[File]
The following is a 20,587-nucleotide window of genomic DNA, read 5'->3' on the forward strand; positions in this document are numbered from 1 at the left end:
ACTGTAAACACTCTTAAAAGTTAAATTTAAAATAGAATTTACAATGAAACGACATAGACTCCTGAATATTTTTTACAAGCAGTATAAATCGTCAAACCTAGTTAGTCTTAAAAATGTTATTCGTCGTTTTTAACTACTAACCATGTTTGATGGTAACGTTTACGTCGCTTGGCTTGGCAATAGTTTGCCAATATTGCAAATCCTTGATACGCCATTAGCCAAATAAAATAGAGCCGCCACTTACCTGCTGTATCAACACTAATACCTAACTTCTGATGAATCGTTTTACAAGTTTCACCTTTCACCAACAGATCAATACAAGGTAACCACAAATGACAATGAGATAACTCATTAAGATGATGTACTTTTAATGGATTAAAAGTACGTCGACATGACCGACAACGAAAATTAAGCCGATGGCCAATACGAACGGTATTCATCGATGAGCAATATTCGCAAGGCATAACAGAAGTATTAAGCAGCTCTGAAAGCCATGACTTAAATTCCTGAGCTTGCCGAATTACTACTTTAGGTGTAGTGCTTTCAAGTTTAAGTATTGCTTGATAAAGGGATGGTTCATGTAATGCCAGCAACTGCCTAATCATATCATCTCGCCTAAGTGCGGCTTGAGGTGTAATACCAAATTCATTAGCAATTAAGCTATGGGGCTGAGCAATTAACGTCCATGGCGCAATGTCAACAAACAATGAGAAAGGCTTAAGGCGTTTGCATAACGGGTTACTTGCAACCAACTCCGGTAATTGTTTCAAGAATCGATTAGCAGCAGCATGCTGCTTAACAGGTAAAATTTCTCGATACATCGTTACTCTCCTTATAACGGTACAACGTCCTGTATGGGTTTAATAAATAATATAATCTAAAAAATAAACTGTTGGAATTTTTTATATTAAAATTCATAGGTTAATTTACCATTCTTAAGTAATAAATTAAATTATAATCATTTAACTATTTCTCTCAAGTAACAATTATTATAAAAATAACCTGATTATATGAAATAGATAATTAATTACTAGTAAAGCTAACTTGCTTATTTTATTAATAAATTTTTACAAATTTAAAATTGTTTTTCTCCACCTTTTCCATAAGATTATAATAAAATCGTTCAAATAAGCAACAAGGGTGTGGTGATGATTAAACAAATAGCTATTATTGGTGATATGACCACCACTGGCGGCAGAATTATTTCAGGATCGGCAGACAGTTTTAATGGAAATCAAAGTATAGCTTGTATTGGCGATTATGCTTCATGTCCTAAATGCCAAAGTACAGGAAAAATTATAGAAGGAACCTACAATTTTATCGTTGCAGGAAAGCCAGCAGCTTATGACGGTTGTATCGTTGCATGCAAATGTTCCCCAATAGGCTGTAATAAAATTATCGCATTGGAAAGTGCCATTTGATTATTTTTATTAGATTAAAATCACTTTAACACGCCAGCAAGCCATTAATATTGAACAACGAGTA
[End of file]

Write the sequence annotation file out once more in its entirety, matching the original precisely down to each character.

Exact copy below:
The following is a 20,587-nucleotide window of genomic DNA, read 5'->3' on the forward strand; positions in this document are numbered from 1 at the left end:
ACTGTAAACACTCTTAAAAGTTAAATTTAAAATAGAATTTACAATGAAACGACATAGACTCCTGAATATTTTTTACAAGCAGTATAAATCGTCAAACCTAGTTAGTCTTAAAAATGTTATTCGTCGTTTTTAACTACTAACCATGTTTGATGGTAACGTTTACGTCGCTTGGCTTGGCAATAGTTTGCCAATATTGCAAATCCTTGATACGCCATTAGCCAAATAAAATAGAGCCGCCACTTACCTGCTGTATCAACACTAATACCTAACTTCTGATGAATCGTTTTACAAGTTTCACCTTTCACCAACAGATCAATACAAGGTAACCACAAATGACAATGAGATAACTCATTAAGATGATGTACTTTTAATGGATTAAAAGTACGTCGACATGACCGACAACGAAAATTAAGCCGATGGCCAATACGAACGGTATTCATCGATGAGCAATATTCGCAAGGCATAACAGAAGTATTAAGCAGCTCTGAAAGCCATGACTTAAATTCCTGAGCTTGCCGAATTACTACTTTAGGTGTAGTGCTTTCAAGTTTAAGTATTGCTTGATAAAGGGATGGTTCATGTAATGCCAGCAACTGCCTAATCATATCATCTCGCCTAAGTGCGGCTTGAGGTGTAATACCAAATTCATTAGCAATTAAGCTATGGGGCTGAGCAATTAACGTCCATGGCGCAATGTCAACAAACAATGAGAAAGGCTTAAGGCGTTTGCATAACGGGTTACTTGCAACCAACTCCGGTAATTGTTTCAAGAATCGATTAGCAGCAGCATGCTGCTTAACAGGTAAAATTTCTCGATACATCGTTACTCTCCTTATAACGGTACAACGTCCTGTATGGGTTTAATAAATAATATAATCTAAAAAATAAACTGTTGGAATTTTTTATATTAAAATTCATAGGTTAATTTACCATTCTTAAGTAATAAATTAAATTATAATCATTTAACTATTTCTCTCAAGTAACAATTATTATAAAAATAACCTGATTATATGAAATAGATAATTAATTACTAGTAAAGCTAACTTGCTTATTTTATTAATAAATTTTTACAAATTTAAAATTGTTTTTCTCCACCTTTTCCATAAGATTATAATAAAATCGTTCAAATAAGCAACAAGGGTGTGGTGATGATTAAACAAATAGCTATTATTGGTGATATGACCACCACTGGCGGCAGAATTATTTCAGGATCGGCAGACAGTTTTAATGGAAATCAAAGTATAGCTTGTATTGGCGATTATGCTTCATGTCCTAAATGCCAAAGTACAGGAAAAATTATAGAAGGAACCTACAATTTTATCGTTGCAGGAAAGCCAGCAGCTTATGACGGTTGTATCGTTGCATGCAAATGTTCCCCAATAGGCTGTAATAAAATTATCGCATTGGAAAGTGCCATTTGATTATTTTTATTAGATTAAAATCACTTTAACACGCCAGCAAGCCATTAATATTGAACAACGAGTA